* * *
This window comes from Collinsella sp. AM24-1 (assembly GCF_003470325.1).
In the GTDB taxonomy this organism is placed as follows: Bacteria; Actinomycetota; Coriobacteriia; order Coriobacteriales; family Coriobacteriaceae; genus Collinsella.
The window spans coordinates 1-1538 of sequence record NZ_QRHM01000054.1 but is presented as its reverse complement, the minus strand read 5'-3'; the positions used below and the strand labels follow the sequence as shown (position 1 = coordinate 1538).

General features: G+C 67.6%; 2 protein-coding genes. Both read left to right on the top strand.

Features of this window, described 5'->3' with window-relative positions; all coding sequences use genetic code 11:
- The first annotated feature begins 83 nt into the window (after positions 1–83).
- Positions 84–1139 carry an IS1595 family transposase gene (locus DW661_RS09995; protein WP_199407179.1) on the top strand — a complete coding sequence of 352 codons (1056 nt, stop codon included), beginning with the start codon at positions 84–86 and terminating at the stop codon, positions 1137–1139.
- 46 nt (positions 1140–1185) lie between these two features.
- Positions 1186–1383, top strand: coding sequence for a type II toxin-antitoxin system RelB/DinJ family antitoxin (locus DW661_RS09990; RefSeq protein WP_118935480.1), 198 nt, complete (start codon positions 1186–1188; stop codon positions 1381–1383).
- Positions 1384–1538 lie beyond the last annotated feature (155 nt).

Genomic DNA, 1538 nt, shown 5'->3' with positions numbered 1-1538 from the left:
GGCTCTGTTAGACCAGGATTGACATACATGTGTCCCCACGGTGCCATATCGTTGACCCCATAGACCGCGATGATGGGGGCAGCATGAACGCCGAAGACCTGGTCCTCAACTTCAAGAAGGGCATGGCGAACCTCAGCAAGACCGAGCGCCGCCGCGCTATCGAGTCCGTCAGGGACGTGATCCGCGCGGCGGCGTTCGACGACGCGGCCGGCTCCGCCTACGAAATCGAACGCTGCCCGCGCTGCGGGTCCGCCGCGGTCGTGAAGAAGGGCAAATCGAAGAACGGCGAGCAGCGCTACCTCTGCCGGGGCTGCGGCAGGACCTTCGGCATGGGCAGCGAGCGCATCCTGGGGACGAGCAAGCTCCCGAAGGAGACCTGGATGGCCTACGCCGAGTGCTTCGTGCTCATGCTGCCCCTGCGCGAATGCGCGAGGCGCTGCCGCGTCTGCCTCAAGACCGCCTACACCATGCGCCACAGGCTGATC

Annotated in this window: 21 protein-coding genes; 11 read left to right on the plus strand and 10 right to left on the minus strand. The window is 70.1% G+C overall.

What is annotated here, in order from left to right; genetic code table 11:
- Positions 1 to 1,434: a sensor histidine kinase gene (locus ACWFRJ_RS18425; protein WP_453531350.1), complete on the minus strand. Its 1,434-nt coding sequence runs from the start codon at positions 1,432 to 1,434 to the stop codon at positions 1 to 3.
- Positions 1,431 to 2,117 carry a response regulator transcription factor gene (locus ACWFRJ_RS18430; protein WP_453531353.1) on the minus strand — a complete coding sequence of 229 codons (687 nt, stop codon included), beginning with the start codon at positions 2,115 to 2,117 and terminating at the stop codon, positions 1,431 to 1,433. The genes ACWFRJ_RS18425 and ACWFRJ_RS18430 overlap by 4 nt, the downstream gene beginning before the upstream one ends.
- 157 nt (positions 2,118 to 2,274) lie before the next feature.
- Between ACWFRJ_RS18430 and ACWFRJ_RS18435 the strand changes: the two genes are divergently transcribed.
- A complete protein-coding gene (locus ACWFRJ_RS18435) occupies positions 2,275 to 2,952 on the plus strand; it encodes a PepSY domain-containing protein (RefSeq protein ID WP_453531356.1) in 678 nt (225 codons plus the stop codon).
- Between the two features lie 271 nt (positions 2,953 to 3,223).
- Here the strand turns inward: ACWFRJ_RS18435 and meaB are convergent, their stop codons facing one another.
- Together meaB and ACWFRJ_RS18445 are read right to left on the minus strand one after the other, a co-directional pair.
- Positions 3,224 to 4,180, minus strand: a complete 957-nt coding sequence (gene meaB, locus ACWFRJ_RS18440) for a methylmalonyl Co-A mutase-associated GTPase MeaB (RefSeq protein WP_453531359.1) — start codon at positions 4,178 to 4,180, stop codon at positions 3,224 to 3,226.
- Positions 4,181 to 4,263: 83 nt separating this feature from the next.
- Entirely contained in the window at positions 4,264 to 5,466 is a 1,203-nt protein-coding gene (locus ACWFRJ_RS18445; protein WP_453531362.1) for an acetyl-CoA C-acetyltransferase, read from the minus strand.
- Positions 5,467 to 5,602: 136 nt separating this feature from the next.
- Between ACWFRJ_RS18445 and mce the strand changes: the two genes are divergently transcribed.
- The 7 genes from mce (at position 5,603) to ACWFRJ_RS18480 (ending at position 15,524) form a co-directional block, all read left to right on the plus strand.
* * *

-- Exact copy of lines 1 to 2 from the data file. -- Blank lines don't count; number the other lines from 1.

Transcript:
This window comes from Collinsella sp. AM24-1 (assembly GCF_003470325.1).
In the GTDB taxonomy this organism is placed as follows: Bacteria; Actinomycetota; Coriobacteriia; order Coriobacteriales; family Coriobacteriaceae; genus Collinsella.